HA NOI — Polluting brick kilns are continuing to operate in Soc Son District despite the fact their toxic smoke caused the death of three people last Monday and has been killing livestock over a long period.
Brick kilns in Bac Son Commune are the main source of jobs for the majority of residents. Pollution from the kilns has prompted moves to introduce a cleaner and more efficient brick-making process. — VNS Photo Truong Vi
They had not been forced to close because they were the main source of jobs in the area, said Bac Son People's Committee chairman Ta Hong Thai.
Up to 1000 people of Bac Son Commune's 200 households work in the 150 private brick kilns, most of which were located only 20m-100m from residents' houses.
However, moves were under way to have the polluting brick kilns replaced within the next two years by tunnel kilns, which were more economical and less polluting, Thai said.
Director of the Poison Control Centre under the Bach Mai Hospital Pham Due said brick kilns released many poisonous gases which, when inhaled, could paralyse muscles and cause victims to go unconscious and die within hours.
Lai Son Village resident Nguyen Van Dang said the deaths in the village were the first to be directly attributed to the noxious smoke from the kilns. However residents had been seriously affected by the fumes for years. he said.
They had to close their doors and windows when they were at home, and use face masks when they went out to avoid breathing in the emissions, he said.
"Livestock has died and rice and produce have been destroyed by the smoke," he said.
A brick kiln worker, who did not wish to be named, said she knew how poisonous the job was, but it paid a good wage – more than VND100,000 (US$5.20) a day – so she kept doing it.
Commune Healthcare Centre head Nguyen Van Tan said local health officials didn't have the legal authority to fine local residents for setting up the kilns.
"We can spread knowledge through the commune's radio broadcast system about how to avoid smoke inhalation and we can warned kiln owners not to build tents too near the kilns," he said.
Chairman Thai said residents in the area were quite poor and earned their living by raising poultry and making bricks.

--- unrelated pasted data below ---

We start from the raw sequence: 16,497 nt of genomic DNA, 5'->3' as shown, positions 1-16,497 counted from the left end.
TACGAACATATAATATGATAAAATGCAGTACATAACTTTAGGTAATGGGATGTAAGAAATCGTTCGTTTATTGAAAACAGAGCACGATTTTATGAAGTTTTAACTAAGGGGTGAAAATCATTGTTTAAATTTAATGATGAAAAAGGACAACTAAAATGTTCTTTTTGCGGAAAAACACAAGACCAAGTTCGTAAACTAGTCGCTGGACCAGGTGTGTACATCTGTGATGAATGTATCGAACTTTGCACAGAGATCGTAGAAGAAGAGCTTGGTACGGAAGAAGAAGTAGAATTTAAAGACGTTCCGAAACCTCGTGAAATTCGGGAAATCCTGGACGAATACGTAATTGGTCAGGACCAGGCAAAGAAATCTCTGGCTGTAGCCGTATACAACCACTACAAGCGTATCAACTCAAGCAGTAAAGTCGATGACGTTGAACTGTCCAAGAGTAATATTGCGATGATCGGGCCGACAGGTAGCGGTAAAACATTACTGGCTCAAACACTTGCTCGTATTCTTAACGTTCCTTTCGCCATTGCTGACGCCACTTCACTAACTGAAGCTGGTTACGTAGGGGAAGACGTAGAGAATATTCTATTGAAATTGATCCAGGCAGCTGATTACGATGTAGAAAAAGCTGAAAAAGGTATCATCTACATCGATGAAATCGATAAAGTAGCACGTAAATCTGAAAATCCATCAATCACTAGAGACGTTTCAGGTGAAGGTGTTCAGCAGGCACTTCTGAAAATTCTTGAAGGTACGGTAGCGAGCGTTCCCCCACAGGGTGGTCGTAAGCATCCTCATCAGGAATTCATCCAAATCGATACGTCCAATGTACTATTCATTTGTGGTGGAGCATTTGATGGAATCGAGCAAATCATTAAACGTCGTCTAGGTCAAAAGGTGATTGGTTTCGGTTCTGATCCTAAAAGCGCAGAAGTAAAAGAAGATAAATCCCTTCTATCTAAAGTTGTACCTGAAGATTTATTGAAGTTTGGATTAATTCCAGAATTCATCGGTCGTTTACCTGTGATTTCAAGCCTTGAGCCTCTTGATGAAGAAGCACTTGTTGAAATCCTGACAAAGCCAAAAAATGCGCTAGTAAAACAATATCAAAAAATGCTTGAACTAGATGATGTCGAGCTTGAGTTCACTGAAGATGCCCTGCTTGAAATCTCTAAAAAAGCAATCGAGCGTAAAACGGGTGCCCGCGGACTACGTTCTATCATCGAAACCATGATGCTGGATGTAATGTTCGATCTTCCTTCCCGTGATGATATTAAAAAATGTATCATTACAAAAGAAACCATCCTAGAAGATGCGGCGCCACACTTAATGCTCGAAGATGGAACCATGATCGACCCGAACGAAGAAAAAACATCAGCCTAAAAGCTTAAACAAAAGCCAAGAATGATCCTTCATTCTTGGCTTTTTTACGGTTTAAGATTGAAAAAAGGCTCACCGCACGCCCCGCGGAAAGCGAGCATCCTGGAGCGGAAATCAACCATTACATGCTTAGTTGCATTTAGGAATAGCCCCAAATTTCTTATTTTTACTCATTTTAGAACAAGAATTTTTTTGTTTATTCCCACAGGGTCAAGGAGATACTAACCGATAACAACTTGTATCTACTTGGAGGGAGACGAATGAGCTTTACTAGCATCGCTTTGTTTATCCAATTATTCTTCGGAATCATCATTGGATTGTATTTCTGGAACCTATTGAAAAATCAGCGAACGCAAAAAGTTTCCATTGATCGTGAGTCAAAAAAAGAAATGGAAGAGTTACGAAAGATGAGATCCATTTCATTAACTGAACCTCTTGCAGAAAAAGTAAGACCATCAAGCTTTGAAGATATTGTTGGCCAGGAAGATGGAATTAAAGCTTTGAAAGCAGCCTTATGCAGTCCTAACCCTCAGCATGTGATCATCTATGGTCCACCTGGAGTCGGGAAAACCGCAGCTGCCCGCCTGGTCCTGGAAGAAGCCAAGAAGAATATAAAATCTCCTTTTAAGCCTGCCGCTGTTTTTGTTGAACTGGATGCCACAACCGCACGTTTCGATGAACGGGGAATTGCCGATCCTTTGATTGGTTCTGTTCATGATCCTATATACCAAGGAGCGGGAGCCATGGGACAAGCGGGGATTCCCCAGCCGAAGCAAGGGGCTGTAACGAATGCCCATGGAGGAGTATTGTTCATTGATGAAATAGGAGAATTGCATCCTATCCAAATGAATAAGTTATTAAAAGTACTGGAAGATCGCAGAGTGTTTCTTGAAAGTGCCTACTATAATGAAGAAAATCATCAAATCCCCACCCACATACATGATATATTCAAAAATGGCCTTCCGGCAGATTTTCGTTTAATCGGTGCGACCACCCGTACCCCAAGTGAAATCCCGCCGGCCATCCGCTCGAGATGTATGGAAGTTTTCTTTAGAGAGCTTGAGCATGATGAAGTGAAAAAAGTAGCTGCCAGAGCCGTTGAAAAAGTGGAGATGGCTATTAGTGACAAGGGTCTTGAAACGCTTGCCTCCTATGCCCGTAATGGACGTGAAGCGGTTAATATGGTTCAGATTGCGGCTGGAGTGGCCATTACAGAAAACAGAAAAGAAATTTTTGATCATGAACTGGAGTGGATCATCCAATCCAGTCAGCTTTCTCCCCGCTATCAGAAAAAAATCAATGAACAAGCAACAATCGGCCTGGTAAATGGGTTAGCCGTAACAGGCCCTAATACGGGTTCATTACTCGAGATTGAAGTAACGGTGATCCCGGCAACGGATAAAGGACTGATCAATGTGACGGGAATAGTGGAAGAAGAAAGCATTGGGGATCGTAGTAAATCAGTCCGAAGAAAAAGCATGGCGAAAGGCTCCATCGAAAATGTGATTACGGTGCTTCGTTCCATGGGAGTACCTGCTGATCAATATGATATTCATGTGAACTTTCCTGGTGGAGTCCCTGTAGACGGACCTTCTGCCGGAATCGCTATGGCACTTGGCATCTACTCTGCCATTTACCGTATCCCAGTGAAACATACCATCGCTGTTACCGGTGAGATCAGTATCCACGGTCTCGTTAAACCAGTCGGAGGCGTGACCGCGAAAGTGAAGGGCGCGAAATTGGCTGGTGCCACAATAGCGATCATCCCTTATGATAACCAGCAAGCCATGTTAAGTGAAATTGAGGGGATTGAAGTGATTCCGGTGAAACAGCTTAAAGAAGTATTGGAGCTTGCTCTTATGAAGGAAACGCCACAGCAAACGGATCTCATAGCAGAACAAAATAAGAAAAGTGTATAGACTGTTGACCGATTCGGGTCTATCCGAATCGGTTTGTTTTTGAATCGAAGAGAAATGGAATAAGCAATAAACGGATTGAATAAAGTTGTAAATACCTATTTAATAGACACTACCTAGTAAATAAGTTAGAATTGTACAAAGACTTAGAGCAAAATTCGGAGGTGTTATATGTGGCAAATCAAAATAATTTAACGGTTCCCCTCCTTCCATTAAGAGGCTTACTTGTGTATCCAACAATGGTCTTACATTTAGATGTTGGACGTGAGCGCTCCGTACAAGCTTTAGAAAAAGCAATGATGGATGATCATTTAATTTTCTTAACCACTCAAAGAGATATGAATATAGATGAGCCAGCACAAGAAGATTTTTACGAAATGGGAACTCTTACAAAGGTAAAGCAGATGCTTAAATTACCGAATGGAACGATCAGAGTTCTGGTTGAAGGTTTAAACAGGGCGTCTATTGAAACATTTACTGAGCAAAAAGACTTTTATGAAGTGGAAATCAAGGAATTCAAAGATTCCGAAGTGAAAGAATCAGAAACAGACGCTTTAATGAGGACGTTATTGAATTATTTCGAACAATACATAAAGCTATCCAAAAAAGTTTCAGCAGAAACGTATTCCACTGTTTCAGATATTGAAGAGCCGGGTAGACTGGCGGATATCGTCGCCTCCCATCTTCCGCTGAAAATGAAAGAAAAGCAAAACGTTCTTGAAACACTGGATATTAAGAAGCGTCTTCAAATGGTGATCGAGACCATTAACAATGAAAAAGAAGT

"Because of a lack of capital, private brick kilns release untreated smoke into the air," he said.
To minimise the pollution caused by the kilns and implement the Prime Minister's Decision 115, which regulated that by the end of this year all handicraft brick-kilns across the country must stop their work, the commune authority had banned local residents from building brick kilns and suspended the operations of all existing kilns in the district.
However, local authorities could only fine violators VND2 million ($105), so they ignored the ban, Thai said.
"The fine is too low compared with the profits they earn from the kilns."
Meanwhile, local authorities were trying their best to find other sources of income for kiln operators, he said.
"We are calling for help from enterprises and investors and asking experts to advise residents on the designs and operations of tunnel brick kilns," Thai said.
"I expect by the end of 2012 all brick kilns in the commune will be replaced by tunnel kilns."
Kiln owner Nguyen Van Tuan explained that brick making was the residents' only way to earn their living and they had borrowed hundreds of million dong from banks to set them up so there was little option but to keep producing.
Chairman of the Centre for Environment, Education, Research and Development Nguyen Huu Ninh blamed the situation on local authorities who, he said, had given private brick kilns operators permission to operate without imposing controls.
"They should have considered how the kilns would affect the environment before they licensed them," Ninh said. — VNS